Tregiffian Burial Chamber
Finally, Chûn Quoit, meaning ‘house on the downs’ sits on picturesque moorland overlooking the sea. It is thought to have been used in tribal and religious ceremonies due to the fact that from its position, the setting midwinter sun is perfectly framed by a rocky hill on the horizon called Carn Kenidjack. Its name means ‘hooting cairn’ and according to local folklore, when the wind comes racing in from the sea in a particular direction, the rocks of the carn actually howl. The carn and the moorland surrounding it, referred to as the Gump, have long been considered to be haunted. Stories of local men being tempted off the path by irresistible music are told, as well as tiny bands of fairies who play little pipes and wear hats made of flowers. However, not all of these stories are so cheerful, with the Gump being said to be home to the ghost of a witch called Old Moll and the carn itself being the home of the dead. A tale of two local miners hearing strange noises whilst walking home across the Gump is known locally. They found themselves being led up to the carn by a strange shadowy figure on a horse and watched as two devils fought each other in the shadows of the rocks. Like other Cornish dolmens, Chûn Quoit is associated with giants. The giant Old Debris the Hurler was said to have lived within Chûn Castle but was killed in a wrestling match by a local man named Tom. From his victory, Tom inherited the castle, but only on the condition that he buried the giant at his favourite seat (the quoit) on the hill looking out to sea.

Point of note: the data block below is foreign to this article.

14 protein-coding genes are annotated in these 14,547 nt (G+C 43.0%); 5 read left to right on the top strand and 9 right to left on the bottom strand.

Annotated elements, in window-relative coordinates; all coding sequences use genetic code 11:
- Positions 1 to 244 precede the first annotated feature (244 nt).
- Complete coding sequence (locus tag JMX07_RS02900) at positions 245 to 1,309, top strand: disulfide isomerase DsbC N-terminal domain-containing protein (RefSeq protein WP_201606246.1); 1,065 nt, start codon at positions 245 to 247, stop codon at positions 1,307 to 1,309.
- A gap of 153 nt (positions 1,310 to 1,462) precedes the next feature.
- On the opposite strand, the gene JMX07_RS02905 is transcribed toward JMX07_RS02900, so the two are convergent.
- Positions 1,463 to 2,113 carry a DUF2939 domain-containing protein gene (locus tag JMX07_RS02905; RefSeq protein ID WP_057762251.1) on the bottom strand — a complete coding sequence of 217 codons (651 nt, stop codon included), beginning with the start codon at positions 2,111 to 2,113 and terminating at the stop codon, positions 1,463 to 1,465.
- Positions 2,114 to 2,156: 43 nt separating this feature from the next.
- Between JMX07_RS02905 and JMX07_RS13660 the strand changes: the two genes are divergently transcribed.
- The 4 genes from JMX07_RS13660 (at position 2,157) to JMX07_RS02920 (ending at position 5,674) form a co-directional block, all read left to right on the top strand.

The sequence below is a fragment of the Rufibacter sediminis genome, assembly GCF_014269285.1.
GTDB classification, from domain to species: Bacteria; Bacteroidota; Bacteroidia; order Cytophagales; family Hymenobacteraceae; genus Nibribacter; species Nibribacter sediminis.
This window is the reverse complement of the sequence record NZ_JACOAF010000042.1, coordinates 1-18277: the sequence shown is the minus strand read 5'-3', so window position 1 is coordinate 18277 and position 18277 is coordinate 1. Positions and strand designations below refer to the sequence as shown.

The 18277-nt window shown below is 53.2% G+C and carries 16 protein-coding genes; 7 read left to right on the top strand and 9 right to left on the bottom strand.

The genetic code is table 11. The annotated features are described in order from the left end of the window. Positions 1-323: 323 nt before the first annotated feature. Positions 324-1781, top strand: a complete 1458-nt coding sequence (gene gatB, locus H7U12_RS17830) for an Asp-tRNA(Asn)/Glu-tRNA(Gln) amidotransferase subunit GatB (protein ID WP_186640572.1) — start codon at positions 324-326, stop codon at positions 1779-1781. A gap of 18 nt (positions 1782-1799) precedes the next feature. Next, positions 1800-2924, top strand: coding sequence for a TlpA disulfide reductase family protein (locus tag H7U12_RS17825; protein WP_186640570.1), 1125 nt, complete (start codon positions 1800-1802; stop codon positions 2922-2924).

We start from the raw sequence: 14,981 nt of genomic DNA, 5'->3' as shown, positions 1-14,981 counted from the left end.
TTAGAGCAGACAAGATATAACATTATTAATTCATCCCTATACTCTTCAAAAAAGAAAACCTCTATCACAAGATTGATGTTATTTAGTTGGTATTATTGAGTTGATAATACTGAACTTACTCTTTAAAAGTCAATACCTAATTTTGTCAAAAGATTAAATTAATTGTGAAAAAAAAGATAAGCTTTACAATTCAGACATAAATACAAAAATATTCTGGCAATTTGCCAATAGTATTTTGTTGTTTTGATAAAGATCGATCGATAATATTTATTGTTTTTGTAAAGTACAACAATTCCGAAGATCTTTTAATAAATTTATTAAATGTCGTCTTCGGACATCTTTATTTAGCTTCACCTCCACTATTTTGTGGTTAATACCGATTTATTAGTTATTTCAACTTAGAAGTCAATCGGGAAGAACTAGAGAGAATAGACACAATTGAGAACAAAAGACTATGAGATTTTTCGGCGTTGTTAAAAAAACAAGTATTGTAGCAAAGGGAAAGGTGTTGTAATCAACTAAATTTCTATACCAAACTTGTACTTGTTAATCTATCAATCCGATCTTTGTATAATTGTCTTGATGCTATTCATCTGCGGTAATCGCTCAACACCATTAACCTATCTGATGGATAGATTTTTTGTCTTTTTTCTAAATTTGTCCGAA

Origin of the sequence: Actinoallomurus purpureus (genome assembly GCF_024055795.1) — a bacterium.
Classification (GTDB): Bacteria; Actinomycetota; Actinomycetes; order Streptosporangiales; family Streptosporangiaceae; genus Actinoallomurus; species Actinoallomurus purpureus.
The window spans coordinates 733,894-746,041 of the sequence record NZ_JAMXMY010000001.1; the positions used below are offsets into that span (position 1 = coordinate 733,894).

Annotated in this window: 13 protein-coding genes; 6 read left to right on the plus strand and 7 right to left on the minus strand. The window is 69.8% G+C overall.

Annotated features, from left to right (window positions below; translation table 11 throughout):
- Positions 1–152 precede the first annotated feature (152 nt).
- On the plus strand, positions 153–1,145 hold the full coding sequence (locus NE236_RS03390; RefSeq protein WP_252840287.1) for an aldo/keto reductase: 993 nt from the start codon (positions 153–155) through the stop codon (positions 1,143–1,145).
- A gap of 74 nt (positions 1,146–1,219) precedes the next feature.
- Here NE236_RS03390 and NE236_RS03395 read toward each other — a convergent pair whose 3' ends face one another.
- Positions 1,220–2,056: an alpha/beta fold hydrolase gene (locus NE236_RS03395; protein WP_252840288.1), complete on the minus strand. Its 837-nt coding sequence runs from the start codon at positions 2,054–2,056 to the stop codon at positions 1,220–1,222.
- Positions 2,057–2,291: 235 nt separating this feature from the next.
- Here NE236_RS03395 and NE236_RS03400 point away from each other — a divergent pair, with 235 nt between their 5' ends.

Whilst making this work, it was important for me to capture these places in relation to the landscape they are a part of, as their position was obviously incredibly important to their creators. At the time of their construction, groups of people were becoming more and more settled and stable, and sites such as these portrayed their heritage and ownership of the land whilst creating their own tribal identity. Many of the quoits found here are in locations that have panoramic views, often spanning across hills, rivers and coastline whilst sitting just below the peak of hills themselves. The alignment of many sites is also intentional and portrays the knowledge of the landscape that these civilisations had, with certain places being deemed sacred and of the utmost importance. In order to communicate this within my photos, I used a large format analogue camera to contain as much of the surrounding environment within them as possible. This camera is very slow and cumbersome, but I enjoyed spending many days walking through landscapes that fell like they had not changed in hundreds of years, with it strapped to my back in order to take these photos.
Author with camera
Emily Thornhill is a photographer and visual artist based in the South West. Her practice is heavily influenced by her love for the natural world and the conservation of everything within it, through a childhood spent in Cornwall. She has recently graduated from the University of the West of England with a First Class Honours degree in Photography.
End Notes: Information for this article derived from Nigel Pennick, Celtic Sacred Landscapes, Thames and Hudson Ltd, 2000 and www.megalithic.co.uk. For further information on Cornwall’s prehistoric past see Caradoc Peters, The Archaeology of Cornwall, Cornwall Editions Limited, 2005.